Marlo Sarmiento was a few minutes into watching an animated TV show about owls with his 5-year-old son Ollie the other night when he got distracted by a blur in his peripheral vision, "which then thumped into a large window."
"I took a look and was surprised to see a tiny owl, stunned and just sitting there on the windowsill," Sarmiento told The Huffington Post. He immediately named the bird Elfis, inspired by the name of the cartoon owl on the TV.
Sarmiento, who lives in a woodsy part of Northern California that abuts a nature preserve, pieced together that the owl had flown in through an open front door and then banged into the closed window trying to get out again.
Birds have paid the family visits before, Sarmiento says, but usually more common blue jays and robins, and usually they fly right out of the house of their own accord.
Sarmiento speculates that Elfis decided to stick around for a bit, possibly "attracted by the owl screeches coming from the TV."
"My sister quipped that it was a good thing we weren't watching an episode about elephants," he says.
Sarmiento fetched a towel to carry Elfis in and help him back outside, worried the bird was shaken up and unable to find his way out. He paused briefly during the rescue to take a couple of photos so folks would believe him when he told them about his nocturnal visitor.
"Probably 4-5 minutes total visiting time," Sarmiento says. "Didn't even finish the show or stay for a drink/snacks!"
This was a lucky encounter in more ways than one.
"Most birds that crash into a window or wall are suffering head trauma and could be in shock. Stress from being handled could kill them," says Damen Hurd, a wildlife rehabilitator with Wildlife Education & Rehabilitation Center in southwest Florida, who believes that Elfis is a Western screech-owl.
Hurd adds that if someone comes across an owl or other bird of prey that might be hurt, they should put the creature in a towel-lined box or dog carrier, and then get it to a wildlife rehabilitator for a checkup and any necessary treatment.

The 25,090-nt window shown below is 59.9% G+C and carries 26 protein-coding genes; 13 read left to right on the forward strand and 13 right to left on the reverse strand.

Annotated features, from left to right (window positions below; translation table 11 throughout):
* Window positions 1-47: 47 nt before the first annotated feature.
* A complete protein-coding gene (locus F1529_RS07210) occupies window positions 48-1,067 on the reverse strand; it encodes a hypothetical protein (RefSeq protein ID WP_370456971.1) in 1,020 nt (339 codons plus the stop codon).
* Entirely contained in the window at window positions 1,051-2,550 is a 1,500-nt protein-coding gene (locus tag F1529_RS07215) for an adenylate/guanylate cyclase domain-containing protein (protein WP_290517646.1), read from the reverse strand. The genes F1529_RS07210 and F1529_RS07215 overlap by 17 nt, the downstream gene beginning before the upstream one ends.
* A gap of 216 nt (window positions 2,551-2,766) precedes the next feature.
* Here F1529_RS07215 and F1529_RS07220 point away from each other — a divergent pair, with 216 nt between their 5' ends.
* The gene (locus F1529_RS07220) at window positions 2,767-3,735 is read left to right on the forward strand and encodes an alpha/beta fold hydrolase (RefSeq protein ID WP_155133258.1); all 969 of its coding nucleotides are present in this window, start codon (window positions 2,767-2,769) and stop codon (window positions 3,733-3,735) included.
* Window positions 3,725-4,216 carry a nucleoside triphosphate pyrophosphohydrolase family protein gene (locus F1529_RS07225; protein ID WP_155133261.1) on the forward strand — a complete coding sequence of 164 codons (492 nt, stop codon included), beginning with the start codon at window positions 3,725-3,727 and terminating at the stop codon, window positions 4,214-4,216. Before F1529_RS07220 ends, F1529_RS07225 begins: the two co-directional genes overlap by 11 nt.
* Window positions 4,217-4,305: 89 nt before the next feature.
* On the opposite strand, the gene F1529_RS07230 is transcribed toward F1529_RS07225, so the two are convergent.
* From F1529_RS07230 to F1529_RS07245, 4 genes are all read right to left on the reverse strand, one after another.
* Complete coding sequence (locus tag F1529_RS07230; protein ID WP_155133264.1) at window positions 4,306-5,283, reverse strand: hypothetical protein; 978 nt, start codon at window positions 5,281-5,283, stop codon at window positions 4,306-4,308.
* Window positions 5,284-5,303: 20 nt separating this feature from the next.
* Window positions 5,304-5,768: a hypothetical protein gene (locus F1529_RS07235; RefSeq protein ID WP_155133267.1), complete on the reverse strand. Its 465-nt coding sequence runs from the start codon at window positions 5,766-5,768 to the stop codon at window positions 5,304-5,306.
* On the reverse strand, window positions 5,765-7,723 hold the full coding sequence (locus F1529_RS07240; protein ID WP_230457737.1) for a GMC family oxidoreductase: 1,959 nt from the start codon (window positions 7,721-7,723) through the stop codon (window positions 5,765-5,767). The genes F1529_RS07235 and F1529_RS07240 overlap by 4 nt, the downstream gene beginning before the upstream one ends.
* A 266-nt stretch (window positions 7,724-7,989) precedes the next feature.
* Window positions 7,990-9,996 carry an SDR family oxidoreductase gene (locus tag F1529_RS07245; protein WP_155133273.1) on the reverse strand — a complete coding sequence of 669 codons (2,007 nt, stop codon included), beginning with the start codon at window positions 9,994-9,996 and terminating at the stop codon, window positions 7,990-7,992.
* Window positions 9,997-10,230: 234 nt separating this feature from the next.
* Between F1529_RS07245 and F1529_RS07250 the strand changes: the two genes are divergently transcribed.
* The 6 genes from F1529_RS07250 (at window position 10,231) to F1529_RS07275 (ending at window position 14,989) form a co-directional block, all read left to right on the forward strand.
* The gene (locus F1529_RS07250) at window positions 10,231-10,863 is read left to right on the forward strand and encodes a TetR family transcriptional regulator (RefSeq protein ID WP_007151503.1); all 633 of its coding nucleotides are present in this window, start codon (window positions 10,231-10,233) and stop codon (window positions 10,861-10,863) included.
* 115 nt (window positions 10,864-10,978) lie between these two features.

"Sometimes a bird is only stunned shortly and can be released soon after, but many die after an accident like this," he says.
Rehabber Paula Goldberg, with City Wildlife in Washington, D.C., says that the Sarmientos are fortunate not to have gotten hurt.
"Although the little guy is as cute as a Steiff stuffed animal, it has talons, and when they latch, they don't let go," Goldberg says. "What an incredible moment and it is so nice to see someone else's kids zoned out while watching TV seated next to an owl. What a hoot!"
Sarmiento says his son has been demanding that the owl cartoon be played over and over again in the days since Elfis first dropped by.
As yet, Elfis has not flown back into their lives. Given all the risks, it's probably for the the best that their feathered friend seems to have turned out to be more of a feathered acquaintance. But, still, if the family's learned anything by now, it's that you never know whoooo-whoooo might drop by.
"I am leaving the sliding back doors open just in case," says Sarmiento.
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